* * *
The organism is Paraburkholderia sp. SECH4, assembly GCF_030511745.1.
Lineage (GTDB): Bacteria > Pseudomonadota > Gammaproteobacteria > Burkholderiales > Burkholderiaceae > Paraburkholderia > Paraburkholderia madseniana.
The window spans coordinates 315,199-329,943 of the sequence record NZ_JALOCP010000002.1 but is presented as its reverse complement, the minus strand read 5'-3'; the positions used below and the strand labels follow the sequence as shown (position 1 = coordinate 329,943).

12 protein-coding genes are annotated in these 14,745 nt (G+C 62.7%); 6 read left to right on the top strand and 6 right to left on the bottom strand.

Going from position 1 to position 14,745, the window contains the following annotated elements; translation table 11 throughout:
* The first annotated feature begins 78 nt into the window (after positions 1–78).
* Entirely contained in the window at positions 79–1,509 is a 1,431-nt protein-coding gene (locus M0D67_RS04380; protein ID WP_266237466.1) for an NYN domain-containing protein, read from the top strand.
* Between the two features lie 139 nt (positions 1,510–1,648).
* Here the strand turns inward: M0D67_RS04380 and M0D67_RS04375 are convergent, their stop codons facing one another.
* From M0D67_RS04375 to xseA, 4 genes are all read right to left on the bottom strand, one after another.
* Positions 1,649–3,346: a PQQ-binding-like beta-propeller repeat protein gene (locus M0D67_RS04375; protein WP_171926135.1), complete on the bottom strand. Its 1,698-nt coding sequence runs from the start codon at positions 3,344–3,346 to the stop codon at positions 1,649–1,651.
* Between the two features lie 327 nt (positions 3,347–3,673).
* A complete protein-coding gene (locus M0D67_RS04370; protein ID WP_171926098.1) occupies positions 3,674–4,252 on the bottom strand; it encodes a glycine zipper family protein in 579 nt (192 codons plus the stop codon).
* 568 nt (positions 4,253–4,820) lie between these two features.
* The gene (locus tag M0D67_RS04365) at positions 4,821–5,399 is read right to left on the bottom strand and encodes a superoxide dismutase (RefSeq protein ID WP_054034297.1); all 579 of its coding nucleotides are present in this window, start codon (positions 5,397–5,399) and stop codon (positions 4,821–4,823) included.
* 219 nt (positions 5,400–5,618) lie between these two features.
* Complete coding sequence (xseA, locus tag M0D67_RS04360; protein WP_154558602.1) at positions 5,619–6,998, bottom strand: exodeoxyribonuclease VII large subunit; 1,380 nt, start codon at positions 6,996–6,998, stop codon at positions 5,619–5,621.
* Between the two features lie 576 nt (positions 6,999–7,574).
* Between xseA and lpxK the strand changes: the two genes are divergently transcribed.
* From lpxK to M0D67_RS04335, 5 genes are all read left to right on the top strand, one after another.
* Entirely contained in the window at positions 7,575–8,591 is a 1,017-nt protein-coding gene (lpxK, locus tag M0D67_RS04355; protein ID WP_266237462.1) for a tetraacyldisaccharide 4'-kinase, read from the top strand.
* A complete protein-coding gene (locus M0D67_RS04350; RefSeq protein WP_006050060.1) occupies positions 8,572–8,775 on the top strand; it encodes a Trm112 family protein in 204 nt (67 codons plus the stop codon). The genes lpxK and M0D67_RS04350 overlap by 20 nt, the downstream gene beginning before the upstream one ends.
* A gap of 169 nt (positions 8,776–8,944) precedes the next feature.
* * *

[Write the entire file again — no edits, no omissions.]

The organism is Paraburkholderia sp. SECH4, assembly GCF_030511745.1.
Lineage (GTDB): Bacteria > Pseudomonadota > Gammaproteobacteria > Burkholderiales > Burkholderiaceae > Paraburkholderia > Paraburkholderia madseniana.
The window spans coordinates 315,199-329,943 of the sequence record NZ_JALOCP010000002.1 but is presented as its reverse complement, the minus strand read 5'-3'; the positions used below and the strand labels follow the sequence as shown (position 1 = coordinate 329,943).

12 protein-coding genes are annotated in these 14,745 nt (G+C 62.7%); 6 read left to right on the top strand and 6 right to left on the bottom strand.

Going from position 1 to position 14,745, the window contains the following annotated elements; translation table 11 throughout:
* The first annotated feature begins 78 nt into the window (after positions 1–78).
* Entirely contained in the window at positions 79–1,509 is a 1,431-nt protein-coding gene (locus M0D67_RS04380; protein ID WP_266237466.1) for an NYN domain-containing protein, read from the top strand.
* Between the two features lie 139 nt (positions 1,510–1,648).
* Here the strand turns inward: M0D67_RS04380 and M0D67_RS04375 are convergent, their stop codons facing one another.
* From M0D67_RS04375 to xseA, 4 genes are all read right to left on the bottom strand, one after another.
* Positions 1,649–3,346: a PQQ-binding-like beta-propeller repeat protein gene (locus M0D67_RS04375; protein WP_171926135.1), complete on the bottom strand. Its 1,698-nt coding sequence runs from the start codon at positions 3,344–3,346 to the stop codon at positions 1,649–1,651.
* Between the two features lie 327 nt (positions 3,347–3,673).
* A complete protein-coding gene (locus M0D67_RS04370; protein ID WP_171926098.1) occupies positions 3,674–4,252 on the bottom strand; it encodes a glycine zipper family protein in 579 nt (192 codons plus the stop codon).
* 568 nt (positions 4,253–4,820) lie between these two features.
* The gene (locus tag M0D67_RS04365) at positions 4,821–5,399 is read right to left on the bottom strand and encodes a superoxide dismutase (RefSeq protein ID WP_054034297.1); all 579 of its coding nucleotides are present in this window, start codon (positions 5,397–5,399) and stop codon (positions 4,821–4,823) included.
* 219 nt (positions 5,400–5,618) lie between these two features.
* Complete coding sequence (xseA, locus tag M0D67_RS04360; protein WP_154558602.1) at positions 5,619–6,998, bottom strand: exodeoxyribonuclease VII large subunit; 1,380 nt, start codon at positions 6,996–6,998, stop codon at positions 5,619–5,621.
* Between the two features lie 576 nt (positions 6,999–7,574).
* Between xseA and lpxK the strand changes: the two genes are divergently transcribed.
* From lpxK to M0D67_RS04335, 5 genes are all read left to right on the top strand, one after another.
* Entirely contained in the window at positions 7,575–8,591 is a 1,017-nt protein-coding gene (lpxK, locus tag M0D67_RS04355; protein ID WP_266237462.1) for a tetraacyldisaccharide 4'-kinase, read from the top strand.
* A complete protein-coding gene (locus M0D67_RS04350; RefSeq protein WP_006050060.1) occupies positions 8,572–8,775 on the top strand; it encodes a Trm112 family protein in 204 nt (67 codons plus the stop codon). The genes lpxK and M0D67_RS04350 overlap by 20 nt, the downstream gene beginning before the upstream one ends.
* A gap of 169 nt (positions 8,776–8,944) precedes the next feature.